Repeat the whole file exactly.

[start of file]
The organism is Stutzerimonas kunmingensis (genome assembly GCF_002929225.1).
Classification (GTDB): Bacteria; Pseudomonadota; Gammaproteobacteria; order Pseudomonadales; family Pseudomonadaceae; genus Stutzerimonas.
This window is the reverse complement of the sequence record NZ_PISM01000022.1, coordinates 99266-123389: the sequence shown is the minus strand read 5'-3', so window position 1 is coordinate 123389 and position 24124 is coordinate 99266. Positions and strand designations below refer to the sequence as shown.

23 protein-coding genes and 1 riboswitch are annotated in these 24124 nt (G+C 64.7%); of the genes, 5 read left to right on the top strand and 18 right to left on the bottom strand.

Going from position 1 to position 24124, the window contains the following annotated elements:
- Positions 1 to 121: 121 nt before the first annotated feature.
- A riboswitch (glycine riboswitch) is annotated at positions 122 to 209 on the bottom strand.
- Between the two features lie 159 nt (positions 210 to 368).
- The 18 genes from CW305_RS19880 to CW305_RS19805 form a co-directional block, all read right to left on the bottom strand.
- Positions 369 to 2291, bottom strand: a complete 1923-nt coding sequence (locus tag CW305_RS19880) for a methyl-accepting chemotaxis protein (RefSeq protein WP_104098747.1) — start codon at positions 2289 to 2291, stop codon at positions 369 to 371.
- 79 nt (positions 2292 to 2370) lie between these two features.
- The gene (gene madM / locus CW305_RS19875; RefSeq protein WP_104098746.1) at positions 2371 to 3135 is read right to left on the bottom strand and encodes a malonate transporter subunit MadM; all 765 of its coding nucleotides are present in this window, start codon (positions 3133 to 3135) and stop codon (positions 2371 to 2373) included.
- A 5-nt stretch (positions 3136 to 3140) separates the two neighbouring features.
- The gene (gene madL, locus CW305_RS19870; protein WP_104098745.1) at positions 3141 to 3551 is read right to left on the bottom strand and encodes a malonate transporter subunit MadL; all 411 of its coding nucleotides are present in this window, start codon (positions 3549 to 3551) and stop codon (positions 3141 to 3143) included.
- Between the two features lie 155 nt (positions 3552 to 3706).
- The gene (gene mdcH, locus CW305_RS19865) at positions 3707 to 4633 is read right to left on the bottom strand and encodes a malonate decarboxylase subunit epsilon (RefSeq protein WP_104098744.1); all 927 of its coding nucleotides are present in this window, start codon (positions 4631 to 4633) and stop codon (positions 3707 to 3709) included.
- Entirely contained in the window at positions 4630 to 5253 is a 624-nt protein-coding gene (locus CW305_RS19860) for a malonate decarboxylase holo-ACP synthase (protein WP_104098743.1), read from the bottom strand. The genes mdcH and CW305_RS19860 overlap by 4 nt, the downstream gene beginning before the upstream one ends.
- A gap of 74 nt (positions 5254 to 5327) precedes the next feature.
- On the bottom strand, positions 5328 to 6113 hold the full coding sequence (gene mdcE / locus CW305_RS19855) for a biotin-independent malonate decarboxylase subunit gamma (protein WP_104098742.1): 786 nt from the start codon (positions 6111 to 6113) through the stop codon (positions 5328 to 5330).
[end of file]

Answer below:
The organism is Stutzerimonas kunmingensis (genome assembly GCF_002929225.1).
Classification (GTDB): Bacteria; Pseudomonadota; Gammaproteobacteria; order Pseudomonadales; family Pseudomonadaceae; genus Stutzerimonas.
This window is the reverse complement of the sequence record NZ_PISM01000022.1, coordinates 99266-123389: the sequence shown is the minus strand read 5'-3', so window position 1 is coordinate 123389 and position 24124 is coordinate 99266. Positions and strand designations below refer to the sequence as shown.

23 protein-coding genes and 1 riboswitch are annotated in these 24124 nt (G+C 64.7%); of the genes, 5 read left to right on the top strand and 18 right to left on the bottom strand.

Going from position 1 to position 24124, the window contains the following annotated elements:
- Positions 1 to 121: 121 nt before the first annotated feature.
- A riboswitch (glycine riboswitch) is annotated at positions 122 to 209 on the bottom strand.
- Between the two features lie 159 nt (positions 210 to 368).
- The 18 genes from CW305_RS19880 to CW305_RS19805 form a co-directional block, all read right to left on the bottom strand.
- Positions 369 to 2291, bottom strand: a complete 1923-nt coding sequence (locus tag CW305_RS19880) for a methyl-accepting chemotaxis protein (RefSeq protein WP_104098747.1) — start codon at positions 2289 to 2291, stop codon at positions 369 to 371.
- 79 nt (positions 2292 to 2370) lie between these two features.
- The gene (gene madM / locus CW305_RS19875; RefSeq protein WP_104098746.1) at positions 2371 to 3135 is read right to left on the bottom strand and encodes a malonate transporter subunit MadM; all 765 of its coding nucleotides are present in this window, start codon (positions 3133 to 3135) and stop codon (positions 2371 to 2373) included.
- A 5-nt stretch (positions 3136 to 3140) separates the two neighbouring features.
- The gene (gene madL, locus CW305_RS19870; protein WP_104098745.1) at positions 3141 to 3551 is read right to left on the bottom strand and encodes a malonate transporter subunit MadL; all 411 of its coding nucleotides are present in this window, start codon (positions 3549 to 3551) and stop codon (positions 3141 to 3143) included.
- Between the two features lie 155 nt (positions 3552 to 3706).
- The gene (gene mdcH, locus CW305_RS19865) at positions 3707 to 4633 is read right to left on the bottom strand and encodes a malonate decarboxylase subunit epsilon (RefSeq protein WP_104098744.1); all 927 of its coding nucleotides are present in this window, start codon (positions 4631 to 4633) and stop codon (positions 3707 to 3709) included.
- Entirely contained in the window at positions 4630 to 5253 is a 624-nt protein-coding gene (locus CW305_RS19860) for a malonate decarboxylase holo-ACP synthase (protein WP_104098743.1), read from the bottom strand. The genes mdcH and CW305_RS19860 overlap by 4 nt, the downstream gene beginning before the upstream one ends.
- A gap of 74 nt (positions 5254 to 5327) precedes the next feature.
- On the bottom strand, positions 5328 to 6113 hold the full coding sequence (gene mdcE / locus CW305_RS19855) for a biotin-independent malonate decarboxylase subunit gamma (protein WP_104098742.1): 786 nt from the start codon (positions 6111 to 6113) through the stop codon (positions 5328 to 5330).